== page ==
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    1. In the Pesach period last year, Rabbi Boruch Hirshfeld of Cleveland, OH, stated that the shiurim in the widely circulated laminated color chart for Pesach shiurim, are not from Rav Moshe Feinstein zt"l himself. Rather, a kollel afilliated with his yeshiva made it, incorporating various chumras to try to satisfy all opinions.

      You can hear this (and other important related info) after 16:00 at http://podcast.headlinesbook.com/e/3-28-15-headlines/

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    2. I have the Kol Dodi Haggadah from Rav Dovid Feinstein and it has the larger Shiurim, I'm pretty sure it's in the name of his father. I don't have it handy right now.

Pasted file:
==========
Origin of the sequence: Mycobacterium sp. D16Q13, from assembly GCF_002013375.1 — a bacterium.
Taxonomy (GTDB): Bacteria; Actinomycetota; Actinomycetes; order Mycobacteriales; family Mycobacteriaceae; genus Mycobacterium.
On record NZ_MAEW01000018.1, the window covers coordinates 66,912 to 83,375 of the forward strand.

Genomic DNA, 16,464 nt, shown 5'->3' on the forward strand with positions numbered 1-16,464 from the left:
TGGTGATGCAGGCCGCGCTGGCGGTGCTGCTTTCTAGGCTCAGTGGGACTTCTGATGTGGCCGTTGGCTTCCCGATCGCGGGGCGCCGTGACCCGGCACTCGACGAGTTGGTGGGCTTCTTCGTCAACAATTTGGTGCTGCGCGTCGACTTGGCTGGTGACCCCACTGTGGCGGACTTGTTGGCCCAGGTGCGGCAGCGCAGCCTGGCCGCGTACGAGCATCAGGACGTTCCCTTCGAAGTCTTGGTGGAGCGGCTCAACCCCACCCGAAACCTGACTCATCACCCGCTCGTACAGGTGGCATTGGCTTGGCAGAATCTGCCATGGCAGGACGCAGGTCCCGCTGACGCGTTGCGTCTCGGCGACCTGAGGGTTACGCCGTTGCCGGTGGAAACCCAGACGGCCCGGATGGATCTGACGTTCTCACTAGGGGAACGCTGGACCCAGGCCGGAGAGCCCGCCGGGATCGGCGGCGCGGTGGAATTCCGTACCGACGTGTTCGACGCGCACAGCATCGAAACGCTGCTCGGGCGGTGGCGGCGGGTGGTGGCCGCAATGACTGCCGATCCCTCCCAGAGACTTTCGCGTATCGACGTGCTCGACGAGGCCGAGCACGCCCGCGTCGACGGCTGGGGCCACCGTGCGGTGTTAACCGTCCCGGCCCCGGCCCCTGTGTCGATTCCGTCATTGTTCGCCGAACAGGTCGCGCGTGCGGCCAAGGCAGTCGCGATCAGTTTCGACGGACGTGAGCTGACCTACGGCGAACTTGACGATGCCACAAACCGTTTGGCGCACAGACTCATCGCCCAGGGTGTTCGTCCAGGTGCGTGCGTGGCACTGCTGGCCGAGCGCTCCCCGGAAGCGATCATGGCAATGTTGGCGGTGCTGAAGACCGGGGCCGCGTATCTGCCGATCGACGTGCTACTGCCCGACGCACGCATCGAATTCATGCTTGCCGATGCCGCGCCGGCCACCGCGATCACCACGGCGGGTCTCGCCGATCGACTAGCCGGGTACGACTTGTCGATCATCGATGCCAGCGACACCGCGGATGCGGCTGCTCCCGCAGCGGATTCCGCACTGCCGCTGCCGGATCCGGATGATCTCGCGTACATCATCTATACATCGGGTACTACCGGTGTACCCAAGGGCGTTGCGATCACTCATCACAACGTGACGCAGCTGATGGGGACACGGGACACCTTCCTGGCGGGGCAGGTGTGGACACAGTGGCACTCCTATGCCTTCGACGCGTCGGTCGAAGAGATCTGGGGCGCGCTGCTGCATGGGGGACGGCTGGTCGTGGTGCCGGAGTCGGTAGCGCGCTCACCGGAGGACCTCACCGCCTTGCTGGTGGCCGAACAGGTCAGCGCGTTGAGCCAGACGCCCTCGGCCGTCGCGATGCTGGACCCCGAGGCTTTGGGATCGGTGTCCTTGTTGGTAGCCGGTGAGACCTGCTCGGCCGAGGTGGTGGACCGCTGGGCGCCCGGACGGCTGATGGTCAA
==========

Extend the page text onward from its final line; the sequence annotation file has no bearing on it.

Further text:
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    3. Don't have it handy either but my undertstanding is that the size of the actual kzayis is from R' Moshe. R' Dovid's contribution was to measure the volume of matza by crushing it. Yes, that's also a chumra, but not the one under discussion here.

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    4. There is a teshuva in Igros Moshe which says that a k'zayis has to contain that amount of flour - not the final baked product. That would seem to imply that he also holds that the matza must be crushed.

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  9. Anyone with a connection to people from a couple of generations ago, and certainly to the pre-war world, knows that the kezayis issue is for the most part a non-issue that was popularized only in the past 30 years or so.

    I'm not even that old, and I don't recall any of my grandparents, who were considerable talmidei chachamim from prominent families in eastern europe, making any deal about this issue. They simply ate a reasonable amount of matzo and gave the same to everyone at the Seder, and this issue barely ever even came up for consideration.